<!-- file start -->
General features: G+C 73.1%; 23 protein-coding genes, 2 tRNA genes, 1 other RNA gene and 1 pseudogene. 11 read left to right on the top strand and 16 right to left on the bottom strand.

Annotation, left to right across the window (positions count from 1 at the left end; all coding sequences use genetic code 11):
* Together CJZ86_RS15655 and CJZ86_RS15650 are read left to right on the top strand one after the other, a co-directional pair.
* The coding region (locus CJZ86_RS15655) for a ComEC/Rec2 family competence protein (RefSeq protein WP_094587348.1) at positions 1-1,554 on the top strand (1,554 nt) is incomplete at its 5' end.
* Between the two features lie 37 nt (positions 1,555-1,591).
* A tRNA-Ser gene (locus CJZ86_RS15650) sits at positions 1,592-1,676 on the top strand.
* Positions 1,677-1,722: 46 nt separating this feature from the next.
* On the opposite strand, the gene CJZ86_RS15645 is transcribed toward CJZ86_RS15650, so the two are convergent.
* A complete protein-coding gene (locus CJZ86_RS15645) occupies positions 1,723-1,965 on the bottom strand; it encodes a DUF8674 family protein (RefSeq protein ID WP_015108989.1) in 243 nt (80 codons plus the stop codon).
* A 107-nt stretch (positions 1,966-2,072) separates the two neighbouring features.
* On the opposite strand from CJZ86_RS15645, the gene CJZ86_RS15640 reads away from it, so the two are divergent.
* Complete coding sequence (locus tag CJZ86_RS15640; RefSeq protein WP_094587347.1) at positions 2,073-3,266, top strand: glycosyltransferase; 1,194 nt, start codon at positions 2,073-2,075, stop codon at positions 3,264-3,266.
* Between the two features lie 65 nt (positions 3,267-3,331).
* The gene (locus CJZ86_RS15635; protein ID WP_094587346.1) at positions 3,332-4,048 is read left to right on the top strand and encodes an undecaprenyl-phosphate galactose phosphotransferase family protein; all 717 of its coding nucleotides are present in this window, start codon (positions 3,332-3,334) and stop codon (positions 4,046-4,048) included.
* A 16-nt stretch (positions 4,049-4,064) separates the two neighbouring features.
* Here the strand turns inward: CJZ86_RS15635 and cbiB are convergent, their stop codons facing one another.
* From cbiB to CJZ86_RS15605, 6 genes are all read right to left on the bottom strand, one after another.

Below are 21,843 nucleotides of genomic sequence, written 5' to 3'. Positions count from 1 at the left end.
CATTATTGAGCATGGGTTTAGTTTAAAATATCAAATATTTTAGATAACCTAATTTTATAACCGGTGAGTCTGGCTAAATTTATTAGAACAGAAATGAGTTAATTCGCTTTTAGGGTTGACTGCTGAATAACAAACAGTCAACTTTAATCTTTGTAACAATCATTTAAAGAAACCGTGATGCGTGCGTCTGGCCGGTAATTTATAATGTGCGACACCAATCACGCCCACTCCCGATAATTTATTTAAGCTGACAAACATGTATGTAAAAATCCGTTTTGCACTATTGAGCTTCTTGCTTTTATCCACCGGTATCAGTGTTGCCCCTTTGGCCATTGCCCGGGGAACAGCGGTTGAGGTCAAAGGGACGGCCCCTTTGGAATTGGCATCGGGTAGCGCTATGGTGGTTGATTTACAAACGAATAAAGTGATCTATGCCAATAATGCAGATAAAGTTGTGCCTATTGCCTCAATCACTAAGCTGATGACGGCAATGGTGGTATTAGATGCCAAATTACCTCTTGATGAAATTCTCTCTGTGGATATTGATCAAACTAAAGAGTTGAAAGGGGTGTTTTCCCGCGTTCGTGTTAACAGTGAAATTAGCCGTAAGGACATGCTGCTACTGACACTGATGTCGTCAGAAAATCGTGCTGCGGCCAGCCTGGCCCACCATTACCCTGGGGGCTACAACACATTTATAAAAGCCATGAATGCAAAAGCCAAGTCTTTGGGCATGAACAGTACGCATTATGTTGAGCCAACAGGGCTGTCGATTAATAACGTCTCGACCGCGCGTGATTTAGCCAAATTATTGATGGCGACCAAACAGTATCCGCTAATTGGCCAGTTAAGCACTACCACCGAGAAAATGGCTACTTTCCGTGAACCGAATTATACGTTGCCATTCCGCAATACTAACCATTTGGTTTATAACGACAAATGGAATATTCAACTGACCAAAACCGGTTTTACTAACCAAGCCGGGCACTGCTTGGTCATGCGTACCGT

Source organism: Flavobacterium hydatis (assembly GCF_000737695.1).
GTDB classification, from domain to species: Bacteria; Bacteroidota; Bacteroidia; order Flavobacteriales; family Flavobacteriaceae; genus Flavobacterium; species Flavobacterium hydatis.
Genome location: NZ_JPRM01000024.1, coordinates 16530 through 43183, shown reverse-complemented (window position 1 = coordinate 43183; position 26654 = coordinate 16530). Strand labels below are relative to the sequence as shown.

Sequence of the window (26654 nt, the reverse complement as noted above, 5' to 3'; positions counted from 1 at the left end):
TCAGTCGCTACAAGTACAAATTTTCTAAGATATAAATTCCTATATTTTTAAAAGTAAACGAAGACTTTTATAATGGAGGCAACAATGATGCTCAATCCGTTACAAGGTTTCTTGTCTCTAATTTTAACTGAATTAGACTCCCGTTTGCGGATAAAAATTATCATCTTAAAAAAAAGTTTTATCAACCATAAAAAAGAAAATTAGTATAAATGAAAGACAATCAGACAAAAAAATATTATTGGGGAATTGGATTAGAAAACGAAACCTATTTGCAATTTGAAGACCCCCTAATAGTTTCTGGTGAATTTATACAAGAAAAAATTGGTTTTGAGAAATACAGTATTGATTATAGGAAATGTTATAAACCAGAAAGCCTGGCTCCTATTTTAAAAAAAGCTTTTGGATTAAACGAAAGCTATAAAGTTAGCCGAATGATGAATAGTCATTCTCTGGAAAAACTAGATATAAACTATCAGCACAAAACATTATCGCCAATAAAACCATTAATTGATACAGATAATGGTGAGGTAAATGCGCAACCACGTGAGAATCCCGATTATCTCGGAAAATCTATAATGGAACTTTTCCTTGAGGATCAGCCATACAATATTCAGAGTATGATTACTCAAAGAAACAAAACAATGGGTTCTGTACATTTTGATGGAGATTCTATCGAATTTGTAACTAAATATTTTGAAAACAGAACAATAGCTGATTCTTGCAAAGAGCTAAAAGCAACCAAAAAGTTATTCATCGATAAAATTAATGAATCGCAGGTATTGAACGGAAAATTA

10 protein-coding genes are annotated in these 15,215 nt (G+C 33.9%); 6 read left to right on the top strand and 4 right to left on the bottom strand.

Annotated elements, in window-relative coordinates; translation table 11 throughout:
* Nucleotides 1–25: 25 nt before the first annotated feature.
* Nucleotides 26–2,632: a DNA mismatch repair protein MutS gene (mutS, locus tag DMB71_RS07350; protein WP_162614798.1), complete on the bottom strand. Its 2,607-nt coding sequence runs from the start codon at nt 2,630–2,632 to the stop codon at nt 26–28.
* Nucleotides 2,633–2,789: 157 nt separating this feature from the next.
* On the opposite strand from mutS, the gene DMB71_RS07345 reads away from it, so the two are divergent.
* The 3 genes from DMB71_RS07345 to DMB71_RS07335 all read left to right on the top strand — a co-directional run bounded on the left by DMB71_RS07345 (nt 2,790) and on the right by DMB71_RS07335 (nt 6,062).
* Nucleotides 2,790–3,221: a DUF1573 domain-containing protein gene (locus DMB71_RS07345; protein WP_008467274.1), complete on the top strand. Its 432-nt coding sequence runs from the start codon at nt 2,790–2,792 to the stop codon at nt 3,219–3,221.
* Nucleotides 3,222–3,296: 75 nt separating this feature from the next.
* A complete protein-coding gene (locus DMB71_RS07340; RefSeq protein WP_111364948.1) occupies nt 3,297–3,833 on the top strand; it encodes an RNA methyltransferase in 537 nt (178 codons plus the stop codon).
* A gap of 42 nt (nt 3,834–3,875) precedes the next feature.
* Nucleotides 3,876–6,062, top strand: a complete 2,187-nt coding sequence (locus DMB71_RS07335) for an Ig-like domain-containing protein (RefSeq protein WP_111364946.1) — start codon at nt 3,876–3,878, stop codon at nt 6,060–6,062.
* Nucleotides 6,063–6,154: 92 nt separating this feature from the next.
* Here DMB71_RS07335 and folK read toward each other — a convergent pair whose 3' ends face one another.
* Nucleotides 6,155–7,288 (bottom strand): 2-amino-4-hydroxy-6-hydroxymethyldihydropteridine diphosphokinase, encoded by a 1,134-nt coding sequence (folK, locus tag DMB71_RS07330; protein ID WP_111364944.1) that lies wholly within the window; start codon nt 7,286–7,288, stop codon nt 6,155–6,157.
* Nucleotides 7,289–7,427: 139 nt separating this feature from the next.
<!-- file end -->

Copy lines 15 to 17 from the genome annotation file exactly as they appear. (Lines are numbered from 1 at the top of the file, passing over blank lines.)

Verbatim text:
* A 16-nt stretch (positions 4,049-4,064) separates the two neighbouring features.
* Here the strand turns inward: CJZ86_RS15635 and cbiB are convergent, their stop codons facing one another.
* From cbiB to CJZ86_RS15605, 6 genes are all read right to left on the bottom strand, one after another.